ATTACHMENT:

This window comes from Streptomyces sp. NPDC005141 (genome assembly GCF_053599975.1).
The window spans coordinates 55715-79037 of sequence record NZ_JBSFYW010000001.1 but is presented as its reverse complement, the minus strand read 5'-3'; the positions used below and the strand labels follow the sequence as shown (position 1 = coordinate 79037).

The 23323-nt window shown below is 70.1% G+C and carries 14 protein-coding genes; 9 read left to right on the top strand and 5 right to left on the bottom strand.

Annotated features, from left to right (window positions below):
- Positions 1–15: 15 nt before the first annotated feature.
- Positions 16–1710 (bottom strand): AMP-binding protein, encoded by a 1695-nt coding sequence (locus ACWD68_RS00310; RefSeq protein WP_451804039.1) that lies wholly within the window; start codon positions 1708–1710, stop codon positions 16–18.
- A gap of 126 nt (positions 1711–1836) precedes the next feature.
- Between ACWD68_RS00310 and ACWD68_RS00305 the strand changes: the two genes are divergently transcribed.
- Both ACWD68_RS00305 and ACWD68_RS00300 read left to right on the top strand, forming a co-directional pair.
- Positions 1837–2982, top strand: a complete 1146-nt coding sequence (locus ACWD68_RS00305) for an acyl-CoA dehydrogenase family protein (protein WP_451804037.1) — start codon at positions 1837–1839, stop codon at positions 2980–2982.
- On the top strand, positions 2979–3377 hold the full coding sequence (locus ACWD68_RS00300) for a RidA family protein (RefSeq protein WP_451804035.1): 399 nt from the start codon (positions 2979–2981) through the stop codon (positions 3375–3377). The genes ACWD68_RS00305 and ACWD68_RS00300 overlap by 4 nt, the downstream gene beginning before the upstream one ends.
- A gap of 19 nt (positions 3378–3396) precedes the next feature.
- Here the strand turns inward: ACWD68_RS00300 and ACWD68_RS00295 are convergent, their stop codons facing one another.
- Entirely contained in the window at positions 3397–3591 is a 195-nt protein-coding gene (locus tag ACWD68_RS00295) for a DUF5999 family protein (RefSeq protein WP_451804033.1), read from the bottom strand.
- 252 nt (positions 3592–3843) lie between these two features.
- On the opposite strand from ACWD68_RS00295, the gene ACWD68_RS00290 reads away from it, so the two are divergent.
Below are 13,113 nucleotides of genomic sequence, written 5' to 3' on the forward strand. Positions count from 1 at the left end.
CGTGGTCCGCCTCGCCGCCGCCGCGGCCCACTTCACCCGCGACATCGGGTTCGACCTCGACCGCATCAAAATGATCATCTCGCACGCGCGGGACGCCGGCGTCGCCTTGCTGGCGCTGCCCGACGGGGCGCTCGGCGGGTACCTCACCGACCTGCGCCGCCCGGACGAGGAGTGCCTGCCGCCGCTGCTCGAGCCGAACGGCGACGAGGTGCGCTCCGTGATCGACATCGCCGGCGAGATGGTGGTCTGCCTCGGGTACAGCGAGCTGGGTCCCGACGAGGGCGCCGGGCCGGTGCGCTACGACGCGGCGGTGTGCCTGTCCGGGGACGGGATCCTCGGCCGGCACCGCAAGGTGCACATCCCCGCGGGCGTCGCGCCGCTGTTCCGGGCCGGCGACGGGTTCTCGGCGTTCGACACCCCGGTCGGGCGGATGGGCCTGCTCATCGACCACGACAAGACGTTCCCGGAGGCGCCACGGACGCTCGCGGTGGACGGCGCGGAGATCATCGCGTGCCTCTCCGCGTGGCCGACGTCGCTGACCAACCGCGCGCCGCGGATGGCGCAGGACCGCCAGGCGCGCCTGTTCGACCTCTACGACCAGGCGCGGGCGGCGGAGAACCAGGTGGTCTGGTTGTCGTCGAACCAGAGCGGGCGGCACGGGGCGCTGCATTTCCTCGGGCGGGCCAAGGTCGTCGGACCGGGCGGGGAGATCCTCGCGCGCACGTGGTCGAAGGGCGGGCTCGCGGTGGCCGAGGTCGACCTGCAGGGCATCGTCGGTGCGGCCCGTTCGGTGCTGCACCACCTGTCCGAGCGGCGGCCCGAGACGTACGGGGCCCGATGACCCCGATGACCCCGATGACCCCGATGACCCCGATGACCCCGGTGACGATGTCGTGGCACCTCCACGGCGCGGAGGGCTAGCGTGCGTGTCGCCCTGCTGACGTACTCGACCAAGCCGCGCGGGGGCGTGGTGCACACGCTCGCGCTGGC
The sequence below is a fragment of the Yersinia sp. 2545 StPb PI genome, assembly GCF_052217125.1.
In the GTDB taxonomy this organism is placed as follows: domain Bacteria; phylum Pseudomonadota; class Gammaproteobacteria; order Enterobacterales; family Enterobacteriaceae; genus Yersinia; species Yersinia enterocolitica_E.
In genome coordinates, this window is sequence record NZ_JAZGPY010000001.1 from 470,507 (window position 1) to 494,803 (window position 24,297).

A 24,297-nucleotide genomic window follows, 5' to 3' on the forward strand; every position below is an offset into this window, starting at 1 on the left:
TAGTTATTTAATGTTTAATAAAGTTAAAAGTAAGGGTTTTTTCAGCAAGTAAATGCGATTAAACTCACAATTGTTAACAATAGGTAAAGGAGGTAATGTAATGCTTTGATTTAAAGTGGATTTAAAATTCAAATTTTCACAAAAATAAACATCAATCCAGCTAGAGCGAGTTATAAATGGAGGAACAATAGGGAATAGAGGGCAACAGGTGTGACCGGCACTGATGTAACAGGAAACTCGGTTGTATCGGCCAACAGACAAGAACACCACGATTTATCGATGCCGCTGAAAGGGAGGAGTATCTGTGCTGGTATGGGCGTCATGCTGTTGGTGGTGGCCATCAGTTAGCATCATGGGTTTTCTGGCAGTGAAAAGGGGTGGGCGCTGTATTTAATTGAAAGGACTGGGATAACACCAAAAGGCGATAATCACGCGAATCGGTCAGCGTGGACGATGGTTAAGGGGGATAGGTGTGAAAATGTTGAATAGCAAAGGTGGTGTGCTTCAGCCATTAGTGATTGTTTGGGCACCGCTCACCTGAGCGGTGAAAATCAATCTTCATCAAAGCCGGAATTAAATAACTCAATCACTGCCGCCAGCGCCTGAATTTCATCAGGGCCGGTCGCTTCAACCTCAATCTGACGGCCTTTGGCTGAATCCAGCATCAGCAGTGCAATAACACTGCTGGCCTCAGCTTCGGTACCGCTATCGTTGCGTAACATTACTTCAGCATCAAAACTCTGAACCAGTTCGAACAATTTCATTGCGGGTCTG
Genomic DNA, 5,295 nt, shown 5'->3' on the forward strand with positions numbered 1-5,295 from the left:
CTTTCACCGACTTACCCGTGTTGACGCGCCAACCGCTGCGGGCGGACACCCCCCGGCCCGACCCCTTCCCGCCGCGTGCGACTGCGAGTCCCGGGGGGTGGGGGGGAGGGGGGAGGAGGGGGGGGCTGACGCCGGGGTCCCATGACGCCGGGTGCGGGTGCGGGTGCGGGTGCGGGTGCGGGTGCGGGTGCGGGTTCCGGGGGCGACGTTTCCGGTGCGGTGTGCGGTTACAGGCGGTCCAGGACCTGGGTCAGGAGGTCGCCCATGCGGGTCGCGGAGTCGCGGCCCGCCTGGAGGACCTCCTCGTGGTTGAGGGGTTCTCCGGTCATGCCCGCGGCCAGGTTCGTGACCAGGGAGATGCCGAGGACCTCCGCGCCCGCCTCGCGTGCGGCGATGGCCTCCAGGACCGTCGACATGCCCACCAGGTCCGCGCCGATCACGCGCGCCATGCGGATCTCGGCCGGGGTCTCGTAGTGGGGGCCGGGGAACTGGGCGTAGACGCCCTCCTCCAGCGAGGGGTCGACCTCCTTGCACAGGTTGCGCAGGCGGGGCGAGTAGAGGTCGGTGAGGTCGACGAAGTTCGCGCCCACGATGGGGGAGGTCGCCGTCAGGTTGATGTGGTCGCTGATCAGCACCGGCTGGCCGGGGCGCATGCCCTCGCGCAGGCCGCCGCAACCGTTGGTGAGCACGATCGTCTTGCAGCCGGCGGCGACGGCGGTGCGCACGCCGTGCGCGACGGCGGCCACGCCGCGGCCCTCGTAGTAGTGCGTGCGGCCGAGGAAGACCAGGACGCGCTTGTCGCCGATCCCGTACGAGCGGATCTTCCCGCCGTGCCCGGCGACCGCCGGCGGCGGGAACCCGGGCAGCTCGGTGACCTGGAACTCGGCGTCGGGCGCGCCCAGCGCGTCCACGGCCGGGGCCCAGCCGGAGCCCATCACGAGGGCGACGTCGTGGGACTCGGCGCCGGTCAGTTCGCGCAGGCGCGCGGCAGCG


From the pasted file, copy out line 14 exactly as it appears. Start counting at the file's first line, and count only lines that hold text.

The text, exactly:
- Entirely contained in the window at positions 3397–3591 is a 195-nt protein-coding gene (locus tag ACWD68_RS00295) for a DUF5999 family protein (RefSeq protein WP_451804033.1), read from the bottom strand.